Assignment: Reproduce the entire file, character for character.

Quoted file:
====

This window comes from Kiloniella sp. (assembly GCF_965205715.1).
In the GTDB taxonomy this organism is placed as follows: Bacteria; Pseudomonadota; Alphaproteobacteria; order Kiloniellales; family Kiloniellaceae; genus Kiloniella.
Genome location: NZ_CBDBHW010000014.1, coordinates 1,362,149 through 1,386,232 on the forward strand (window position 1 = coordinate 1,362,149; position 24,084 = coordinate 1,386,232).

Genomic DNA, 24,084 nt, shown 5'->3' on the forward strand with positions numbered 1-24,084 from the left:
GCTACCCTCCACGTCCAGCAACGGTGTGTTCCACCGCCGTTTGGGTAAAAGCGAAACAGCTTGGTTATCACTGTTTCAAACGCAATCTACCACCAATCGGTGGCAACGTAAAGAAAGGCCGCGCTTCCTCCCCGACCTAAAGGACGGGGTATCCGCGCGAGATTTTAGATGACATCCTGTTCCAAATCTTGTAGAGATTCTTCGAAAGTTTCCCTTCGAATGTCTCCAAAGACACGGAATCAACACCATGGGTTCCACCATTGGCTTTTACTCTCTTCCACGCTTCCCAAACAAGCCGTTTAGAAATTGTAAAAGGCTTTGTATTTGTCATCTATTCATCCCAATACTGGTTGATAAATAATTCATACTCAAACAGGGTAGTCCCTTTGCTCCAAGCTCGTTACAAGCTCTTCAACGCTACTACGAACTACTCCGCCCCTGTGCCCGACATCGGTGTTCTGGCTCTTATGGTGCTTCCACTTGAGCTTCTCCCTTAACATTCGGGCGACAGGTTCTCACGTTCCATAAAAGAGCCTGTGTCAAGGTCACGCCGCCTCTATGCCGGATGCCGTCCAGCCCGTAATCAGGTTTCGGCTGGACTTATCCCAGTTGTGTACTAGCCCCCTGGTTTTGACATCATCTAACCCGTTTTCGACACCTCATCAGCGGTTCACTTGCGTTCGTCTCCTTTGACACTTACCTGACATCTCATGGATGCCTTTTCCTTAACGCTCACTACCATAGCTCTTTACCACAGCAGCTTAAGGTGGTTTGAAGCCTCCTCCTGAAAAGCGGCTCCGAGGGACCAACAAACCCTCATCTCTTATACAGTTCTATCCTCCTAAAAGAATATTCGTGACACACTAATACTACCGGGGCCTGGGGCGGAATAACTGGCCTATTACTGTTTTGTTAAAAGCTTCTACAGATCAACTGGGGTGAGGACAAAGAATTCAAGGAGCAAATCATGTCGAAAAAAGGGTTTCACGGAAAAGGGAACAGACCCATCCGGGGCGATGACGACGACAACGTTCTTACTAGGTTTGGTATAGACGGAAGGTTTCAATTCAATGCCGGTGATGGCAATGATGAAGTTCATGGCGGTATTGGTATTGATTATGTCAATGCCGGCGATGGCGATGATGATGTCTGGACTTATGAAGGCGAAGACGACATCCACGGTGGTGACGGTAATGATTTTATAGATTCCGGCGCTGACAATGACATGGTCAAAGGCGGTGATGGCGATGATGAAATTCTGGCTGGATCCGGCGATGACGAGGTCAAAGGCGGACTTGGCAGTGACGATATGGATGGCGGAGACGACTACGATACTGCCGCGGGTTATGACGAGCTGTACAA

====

This window comes from Kiloniella sp. (assembly GCF_965205715.1).
In the GTDB taxonomy this organism is placed as follows: Bacteria; Pseudomonadota; Alphaproteobacteria; order Kiloniellales; family Kiloniellaceae; genus Kiloniella.
Genome location: NZ_CBDBHW010000014.1, coordinates 1,362,149 through 1,386,232 on the forward strand (window position 1 = coordinate 1,362,149; position 24,084 = coordinate 1,386,232).

Genomic DNA, 24,084 nt, shown 5'->3' on the forward strand with positions numbered 1-24,084 from the left:
GCTACCCTCCACGTCCAGCAACGGTGTGTTCCACCGCCGTTTGGGTAAAAGCGAAACAGCTTGGTTATCACTGTTTCAAACGCAATCTACCACCAATCGGTGGCAACGTAAAGAAAGGCCGCGCTTCCTCCCCGACCTAAAGGACGGGGTATCCGCGCGAGATTTTAGATGACATCCTGTTCCAAATCTTGTAGAGATTCTTCGAAAGTTTCCCTTCGAATGTCTCCAAAGACACGGAATCAACACCATGGGTTCCACCATTGGCTTTTACTCTCTTCCACGCTTCCCAAACAAGCCGTTTAGAAATTGTAAAAGGCTTTGTATTTGTCATCTATTCATCCCAATACTGGTTGATAAATAATTCATACTCAAACAGGGTAGTCCCTTTGCTCCAAGCTCGTTACAAGCTCTTCAACGCTACTACGAACTACTCCGCCCCTGTGCCCGACATCGGTGTTCTGGCTCTTATGGTGCTTCCACTTGAGCTTCTCCCTTAACATTCGGGCGACAGGTTCTCACGTTCCATAAAAGAGCCTGTGTCAAGGTCACGCCGCCTCTATGCCGGATGCCGTCCAGCCCGTAATCAGGTTTCGGCTGGACTTATCCCAGTTGTGTACTAGCCCCCTGGTTTTGACATCATCTAACCCGTTTTCGACACCTCATCAGCGGTTCACTTGCGTTCGTCTCCTTTGACACTTACCTGACATCTCATGGATGCCTTTTCCTTAACGCTCACTACCATAGCTCTTTACCACAGCAGCTTAAGGTGGTTTGAAGCCTCCTCCTGAAAAGCGGCTCCGAGGGACCAACAAACCCTCATCTCTTATACAGTTCTATCCTCCTAAAAGAATATTCGTGACACACTAATACTACCGGGGCCTGGGGCGGAATAACTGGCCTATTACTGTTTTGTTAAAAGCTTCTACAGATCAACTGGGGTGAGGACAAAGAATTCAAGGAGCAAATCATGTCGAAAAAAGGGTTTCACGGAAAAGGGAACAGACCCATCCGGGGCGATGACGACGACAACGTTCTTACTAGGTTTGGTATAGACGGAAGGTTTCAATTCAATGCCGGTGATGGCAATGATGAAGTTCATGGCGGTATTGGTATTGATTATGTCAATGCCGGCGATGGCGATGATGATGTCTGGACTTATGAAGGCGAAGACGACATCCACGGTGGTGACGGTAATGATTTTATAGATTCCGGCGCTGACAATGACATGGTCAAAGGCGGTGATGGCGATGATGAAATTCTGGCTGGATCCGGCGATGACGAGGTCAAAGGCGGACTTGGCAGTGACGATATGGATGGCGGAGACGACTACGATACTGCCGCGGGTTATGACGAGCTGTACAA